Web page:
They improved stability and reduced noise, substituting a hot-filament direct-current discharge for the radio-frequency discharge that Javan and Bennett had used. Output power increased, revealing previously unseen details in the laser spectrum—including a new metastable helium state. Thinking that the new state might excite a laser emitting on the 632.8-nm neon line, they ordered mirrors with peak reflectivity in the red. The evening after the mirrors arrived, White recalls, “We put the first gas in the tube, lined up the concave mirrors, and bingo, it went. We were three excited people,” including a witness they had invited in case their idea worked.
They first saw only a little sparkle when they looked down the laser tube (in a practice that would horrify any modern safety officer). Adjusting the mirrors and the discharge made the multimode beam bright enough to see on the laboratory wall. Unsure how long the tube would last, they called in more witnesses.
The visible red beam excited everyone, including management. “Almost immediately large amounts of money came to us, and there was no need to work nights or weekends,” White recalls. Reported in 1962, the red helium-neon laser became the most familiar gas laser, widely used in classroom demonstrations, laboratory experiments, holography and construction alignment.
Stephen Jacobs with an early cesium laser at TRG.
Other early gas lasers
The basic research group’s helium-neon experiments showed that excited neon atoms could transfer energy to oxygen molecules, and so they wondered if a mixture of neon and oxygen could lase. Bennett saw a population inversion in a pure neon discharge after Javan left for an MIT professorship in mid-1961. Then a young Bell physicist, C. Kumar N. Patel reduced helium pressure in a helium-neon laser and observed lasing in pure neon.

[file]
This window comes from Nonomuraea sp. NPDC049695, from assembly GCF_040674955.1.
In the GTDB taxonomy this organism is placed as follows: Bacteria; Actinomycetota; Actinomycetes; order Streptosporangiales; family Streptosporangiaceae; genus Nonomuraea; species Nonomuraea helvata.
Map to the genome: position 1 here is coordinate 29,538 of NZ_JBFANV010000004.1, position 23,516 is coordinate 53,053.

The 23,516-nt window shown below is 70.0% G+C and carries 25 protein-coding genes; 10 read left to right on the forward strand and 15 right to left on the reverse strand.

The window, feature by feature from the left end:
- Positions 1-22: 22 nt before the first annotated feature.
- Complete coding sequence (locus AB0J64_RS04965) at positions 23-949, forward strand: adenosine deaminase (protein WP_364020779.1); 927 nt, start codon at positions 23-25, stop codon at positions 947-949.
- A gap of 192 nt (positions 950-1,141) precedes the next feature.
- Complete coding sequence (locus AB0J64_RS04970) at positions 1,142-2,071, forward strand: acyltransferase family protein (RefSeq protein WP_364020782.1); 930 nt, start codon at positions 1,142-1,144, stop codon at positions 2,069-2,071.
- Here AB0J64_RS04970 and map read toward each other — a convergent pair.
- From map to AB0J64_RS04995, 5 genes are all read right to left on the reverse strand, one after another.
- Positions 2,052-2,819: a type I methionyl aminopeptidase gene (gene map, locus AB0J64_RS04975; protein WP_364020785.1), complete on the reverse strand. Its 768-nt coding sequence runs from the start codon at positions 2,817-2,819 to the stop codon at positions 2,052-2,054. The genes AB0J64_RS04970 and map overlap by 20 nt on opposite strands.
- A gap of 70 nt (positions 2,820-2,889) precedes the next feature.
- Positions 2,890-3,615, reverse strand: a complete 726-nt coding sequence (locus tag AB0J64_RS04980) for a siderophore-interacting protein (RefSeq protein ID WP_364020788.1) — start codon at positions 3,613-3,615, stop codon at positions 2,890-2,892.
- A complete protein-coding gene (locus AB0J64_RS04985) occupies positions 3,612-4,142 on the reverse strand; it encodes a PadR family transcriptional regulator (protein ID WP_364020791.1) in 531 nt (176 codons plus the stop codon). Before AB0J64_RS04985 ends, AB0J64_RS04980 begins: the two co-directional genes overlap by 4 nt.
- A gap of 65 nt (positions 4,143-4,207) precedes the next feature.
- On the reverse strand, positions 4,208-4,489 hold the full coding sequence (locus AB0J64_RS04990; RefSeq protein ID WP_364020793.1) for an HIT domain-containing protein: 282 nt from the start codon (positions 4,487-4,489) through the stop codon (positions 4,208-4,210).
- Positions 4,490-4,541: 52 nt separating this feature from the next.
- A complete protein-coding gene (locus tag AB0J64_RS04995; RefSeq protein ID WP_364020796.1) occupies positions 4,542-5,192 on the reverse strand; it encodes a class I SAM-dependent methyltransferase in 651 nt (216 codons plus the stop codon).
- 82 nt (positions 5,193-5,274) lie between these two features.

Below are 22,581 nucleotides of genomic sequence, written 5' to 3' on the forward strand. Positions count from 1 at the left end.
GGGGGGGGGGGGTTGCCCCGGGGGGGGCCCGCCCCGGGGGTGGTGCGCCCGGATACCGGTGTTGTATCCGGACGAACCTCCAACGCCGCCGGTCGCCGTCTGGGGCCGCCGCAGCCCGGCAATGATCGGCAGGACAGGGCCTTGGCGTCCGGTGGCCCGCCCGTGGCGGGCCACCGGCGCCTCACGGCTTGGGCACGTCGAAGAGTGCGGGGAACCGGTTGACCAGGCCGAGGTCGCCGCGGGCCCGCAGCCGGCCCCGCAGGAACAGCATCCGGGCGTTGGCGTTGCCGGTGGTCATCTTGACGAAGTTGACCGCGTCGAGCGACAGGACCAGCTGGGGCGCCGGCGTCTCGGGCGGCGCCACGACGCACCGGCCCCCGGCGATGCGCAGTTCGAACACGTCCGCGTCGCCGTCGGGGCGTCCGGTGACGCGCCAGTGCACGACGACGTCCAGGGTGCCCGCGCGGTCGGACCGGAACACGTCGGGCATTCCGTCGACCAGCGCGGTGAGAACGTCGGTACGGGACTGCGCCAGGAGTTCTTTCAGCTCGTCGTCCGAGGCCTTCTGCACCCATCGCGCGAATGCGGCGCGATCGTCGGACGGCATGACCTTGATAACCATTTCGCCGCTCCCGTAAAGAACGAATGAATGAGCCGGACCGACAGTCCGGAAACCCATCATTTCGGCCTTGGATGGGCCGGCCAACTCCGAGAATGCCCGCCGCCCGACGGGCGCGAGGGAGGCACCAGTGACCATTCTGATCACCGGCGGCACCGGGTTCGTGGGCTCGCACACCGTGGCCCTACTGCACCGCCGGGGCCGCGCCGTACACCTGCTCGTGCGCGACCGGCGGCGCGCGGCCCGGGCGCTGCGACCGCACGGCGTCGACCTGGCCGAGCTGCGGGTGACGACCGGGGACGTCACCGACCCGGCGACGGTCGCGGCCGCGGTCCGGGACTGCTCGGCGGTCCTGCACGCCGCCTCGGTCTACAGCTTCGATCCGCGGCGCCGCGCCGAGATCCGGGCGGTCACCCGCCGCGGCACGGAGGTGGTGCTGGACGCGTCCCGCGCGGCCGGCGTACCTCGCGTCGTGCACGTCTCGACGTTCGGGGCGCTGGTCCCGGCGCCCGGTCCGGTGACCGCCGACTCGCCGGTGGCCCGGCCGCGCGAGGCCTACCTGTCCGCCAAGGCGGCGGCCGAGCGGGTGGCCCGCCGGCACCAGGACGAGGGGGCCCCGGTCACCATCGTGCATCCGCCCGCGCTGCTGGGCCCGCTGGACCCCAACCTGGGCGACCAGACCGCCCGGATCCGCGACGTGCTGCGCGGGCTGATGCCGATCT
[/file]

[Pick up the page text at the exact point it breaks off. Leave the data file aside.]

Bennett, Walter Faust and Ross McFarlane then joined with Patel to search for more new laser gases and lines. Concave mirrors and the availability of red helium-neons for alignment made experiments easy. They observed laser action on the atomic lines of neon-oxygen, argon-oxygen, and pure argon, krypton and xenon. They measured emission on dozens of lines in the visible and infrared, including some beyond two micrometers. Bennett returned to Yale in the fall of 1962, but by early 1963 Bell had counted more than 150 laser lines and showed that gas discharges could readily produce population inversions. Yet only a tiny fraction of the input energy emerged as light, and output power was limited. It took a 15-m tube to generate 150 mW from helium-neon.
Optical pumping of alkali-metal vapors proved a disappointment. Townes’s students at Columbia quickly abandoned their cesium laser project after Bell demonstrated the helium-neon laser. The Pentagon didn’t think TRG’s metal-vapor laser research was worth classifying, so it was the only project that Gould could work on after having been denied a security clearance. After painstakingly measuring population inversions and optical amplification in cesium, Steve Jacobs and Paul Rabinowitz detected oscillation on a 7.18-µm cesium line in early 1962. Gould read success on their faces when he walked into his office one Monday morning, saying, “Well, I’ll be damned. You made it work!”
Molecular gas lasers
In 1963, Patel realized that molecular lasers might convert more input energy into light than atomic lasers because molecular transitions were much closer to the ground state. He started studying carbon dioxide because he thought the multiple series of vibrational states in three-atom molecules should allow metastable states. He calculated that CO2 should lase near 10 µm. “It did the first time we tried,” he remembered in a 1985 interview, recalling surprise that his calculations were so close to the measured results. “It worked marvelously well,” he said. “We got tens of milliwatts on the first shot.” He then realized that diatomic molecules should also work, and he tried carbon monoxide, which also lased.